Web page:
College should be considered a lifetime investment rather than just a four-year expense. It requires financial planning and personal sacrifices. The earlier you start saving and investing, the less money you will have to save and invest later.
Even if you have not been able to save all the money you will need for college, several alternatives exist to assist you in making up the difference.
Financial aid comes in many shapes and sizes -- from scholarships and grants which do not need to be repaid, to federal loans which carry very favorable interest rates and terms. The following are a few of the most popular sources of financial assistance:
A college education is an investment that pays off. According to The College Board's annual report, Trends in College Pricing, median annual income for bachelor's degree recipients is 80 percent higher than median income for those with only a high school diploma. Over a lifetime that difference exceeds $1,000,000.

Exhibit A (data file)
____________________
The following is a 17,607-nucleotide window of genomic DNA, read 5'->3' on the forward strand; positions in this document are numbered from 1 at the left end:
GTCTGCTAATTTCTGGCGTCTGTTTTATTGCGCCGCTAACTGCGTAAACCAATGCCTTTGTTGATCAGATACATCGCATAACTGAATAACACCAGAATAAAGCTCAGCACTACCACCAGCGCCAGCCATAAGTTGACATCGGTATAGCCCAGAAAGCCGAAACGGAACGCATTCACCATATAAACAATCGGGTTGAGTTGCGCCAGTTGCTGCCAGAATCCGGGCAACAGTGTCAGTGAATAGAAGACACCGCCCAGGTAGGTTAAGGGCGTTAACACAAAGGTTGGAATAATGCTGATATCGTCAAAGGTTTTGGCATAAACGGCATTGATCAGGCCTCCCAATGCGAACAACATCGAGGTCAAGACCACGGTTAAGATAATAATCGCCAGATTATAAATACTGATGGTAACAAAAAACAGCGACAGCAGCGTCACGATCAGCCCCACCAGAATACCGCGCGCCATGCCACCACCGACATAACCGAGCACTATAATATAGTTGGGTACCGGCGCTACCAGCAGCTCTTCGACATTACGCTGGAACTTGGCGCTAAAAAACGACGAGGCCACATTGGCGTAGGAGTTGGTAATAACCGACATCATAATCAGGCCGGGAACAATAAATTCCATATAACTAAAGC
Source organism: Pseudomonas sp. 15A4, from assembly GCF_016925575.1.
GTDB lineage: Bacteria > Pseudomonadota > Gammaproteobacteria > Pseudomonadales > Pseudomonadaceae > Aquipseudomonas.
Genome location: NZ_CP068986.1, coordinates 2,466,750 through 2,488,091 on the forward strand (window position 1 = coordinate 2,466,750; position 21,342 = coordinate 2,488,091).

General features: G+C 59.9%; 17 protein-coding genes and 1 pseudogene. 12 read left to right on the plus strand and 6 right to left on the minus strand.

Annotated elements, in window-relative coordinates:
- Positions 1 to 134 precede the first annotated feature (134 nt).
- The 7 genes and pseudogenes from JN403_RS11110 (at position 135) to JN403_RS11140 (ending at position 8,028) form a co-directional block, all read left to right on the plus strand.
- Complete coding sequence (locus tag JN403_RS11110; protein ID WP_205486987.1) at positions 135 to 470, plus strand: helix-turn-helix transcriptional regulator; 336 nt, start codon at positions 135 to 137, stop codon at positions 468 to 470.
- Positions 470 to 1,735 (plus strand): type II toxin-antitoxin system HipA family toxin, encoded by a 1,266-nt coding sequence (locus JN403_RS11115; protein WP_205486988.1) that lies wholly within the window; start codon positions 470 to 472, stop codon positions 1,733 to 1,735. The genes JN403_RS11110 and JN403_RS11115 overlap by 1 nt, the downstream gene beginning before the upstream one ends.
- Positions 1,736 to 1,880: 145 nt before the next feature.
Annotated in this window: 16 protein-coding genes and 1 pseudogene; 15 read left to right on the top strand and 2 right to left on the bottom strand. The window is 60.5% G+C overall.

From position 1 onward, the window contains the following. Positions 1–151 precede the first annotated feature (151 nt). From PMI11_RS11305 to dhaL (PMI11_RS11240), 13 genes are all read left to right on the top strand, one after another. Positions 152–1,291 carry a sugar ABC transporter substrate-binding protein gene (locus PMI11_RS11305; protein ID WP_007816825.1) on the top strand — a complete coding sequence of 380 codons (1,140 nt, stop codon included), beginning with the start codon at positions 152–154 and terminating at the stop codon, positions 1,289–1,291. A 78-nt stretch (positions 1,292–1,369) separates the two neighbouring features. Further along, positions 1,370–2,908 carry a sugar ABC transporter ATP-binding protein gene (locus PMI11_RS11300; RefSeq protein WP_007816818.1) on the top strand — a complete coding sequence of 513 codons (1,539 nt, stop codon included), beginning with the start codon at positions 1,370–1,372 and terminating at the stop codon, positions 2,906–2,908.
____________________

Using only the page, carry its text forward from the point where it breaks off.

One of new products that came out of the Budget Reconciliation Act of 1996 is the Coverdell ESA. The Coverdell ESA offers the potential for tax-free growth when you use the account to fund a child's qualified higher education expenses.
A 529 plan is a state-sponsored education savings program that allows an individual to save in a tax-deferred account to pay for a beneficiary's post-secondary education at any accredited school in the United States. Unlike Coverdell Education Savings Accounts, which excludes joint filers with adjusted gross incomes (AGIs) above $220,000 and single filers with AGIs above $110,000, there are no income restrictions on those contributing to the plan.
Over 85% of the nation's schools offer various types of scholarship, granting money to college students based on a host of criteria such as academic merit, financial need, and in some cases, racial or ethnic background.
Though the application process can be complicated and redundant between scholarships, there is a great deal of money available for those who are willing to jump through the right hoops and prove their merit and/or need.